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#25 Posted by MonsieurX (38996 posts) -

@henrythefifth said:

Given that some rare items in games can be sold on ebay for thousands of dollars, this is very legitimate question.

That stuff is worth real money, which means that in case of owners death, there should be some legal arrangement for admins to sell such items and then transfer the resulting money to next of kin.

Also note that there are very limited number of some wanted items in various games. If such highly sought items just go dormant when player dies, it would also be a loss to the gaming community of the said game.

system where admins check on the real owner when virtual property is dormant for over a year, would be good. If they found out the owner was dead, they could then, as perviously said, auction the items and transfer the resulting profit to next of kin.

No legitimate questions here, you're not supposed to sell things you don't own. In any games, you don't own anything in the game.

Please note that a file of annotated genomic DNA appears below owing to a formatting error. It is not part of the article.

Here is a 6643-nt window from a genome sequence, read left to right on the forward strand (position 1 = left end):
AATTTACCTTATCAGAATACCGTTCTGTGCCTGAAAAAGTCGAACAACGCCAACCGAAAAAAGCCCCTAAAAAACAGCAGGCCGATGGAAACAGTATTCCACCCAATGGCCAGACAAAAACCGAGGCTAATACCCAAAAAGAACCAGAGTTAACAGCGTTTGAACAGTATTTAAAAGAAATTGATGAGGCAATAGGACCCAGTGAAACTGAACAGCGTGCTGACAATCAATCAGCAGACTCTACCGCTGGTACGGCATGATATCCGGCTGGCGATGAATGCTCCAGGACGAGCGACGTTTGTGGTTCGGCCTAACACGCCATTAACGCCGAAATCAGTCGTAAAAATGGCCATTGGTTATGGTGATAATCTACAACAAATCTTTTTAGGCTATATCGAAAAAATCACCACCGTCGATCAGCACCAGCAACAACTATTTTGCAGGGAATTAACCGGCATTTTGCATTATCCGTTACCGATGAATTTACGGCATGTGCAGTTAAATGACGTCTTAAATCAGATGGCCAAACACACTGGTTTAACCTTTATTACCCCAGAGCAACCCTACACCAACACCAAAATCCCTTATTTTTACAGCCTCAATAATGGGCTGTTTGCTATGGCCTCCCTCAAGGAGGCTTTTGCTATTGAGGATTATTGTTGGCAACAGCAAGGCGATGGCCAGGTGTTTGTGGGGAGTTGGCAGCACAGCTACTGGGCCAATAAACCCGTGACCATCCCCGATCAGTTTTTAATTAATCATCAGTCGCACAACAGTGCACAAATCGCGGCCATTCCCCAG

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#26 Posted by R4gn4r0k (30727 posts) -
@xantufrog said:

People don't own digital games. They have a single, non-transferable license to play the game. So I would argue that technically nobody gets it. That being said, GoG kinda does give you rights to do with the games as you please - not sure how their distribution model factors into the licensing rules

So say I want to gift you a game that I've finished, GOG woul allow that?

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#27 Posted by xantufrog (11175 posts) -

@R4gn4r0k: I think officially no - but I'm really not certain. I believe the DRM-free policy is just to allow you to create your own backups, install as many times as you want, play offline, etc - and when it comes to sharing they say "we trust you not to abuse this".

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#28 Posted by KungfuKitten (26419 posts) -

@xantufrog said:

@R4gn4r0k: I think officially no - but I'm really not certain. I believe the DRM-free policy is just to allow you to create your own backups, install as many times as you want, play offline, etc - and when it comes to sharing they say "we trust you not to abuse this".

In that sense physical copies will always be much more valuable than digital ones.

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#29 Posted by xantufrog (11175 posts) -

@KungfuKitten:not really - the same licensing laws apply and GoG's DRM-free releases are just as giftable/shareable/mobile as physical. Indeed, most physical releases now use DRM. In that sense, GoG's digital games are less regulated than, e.g., a new PS4 physical game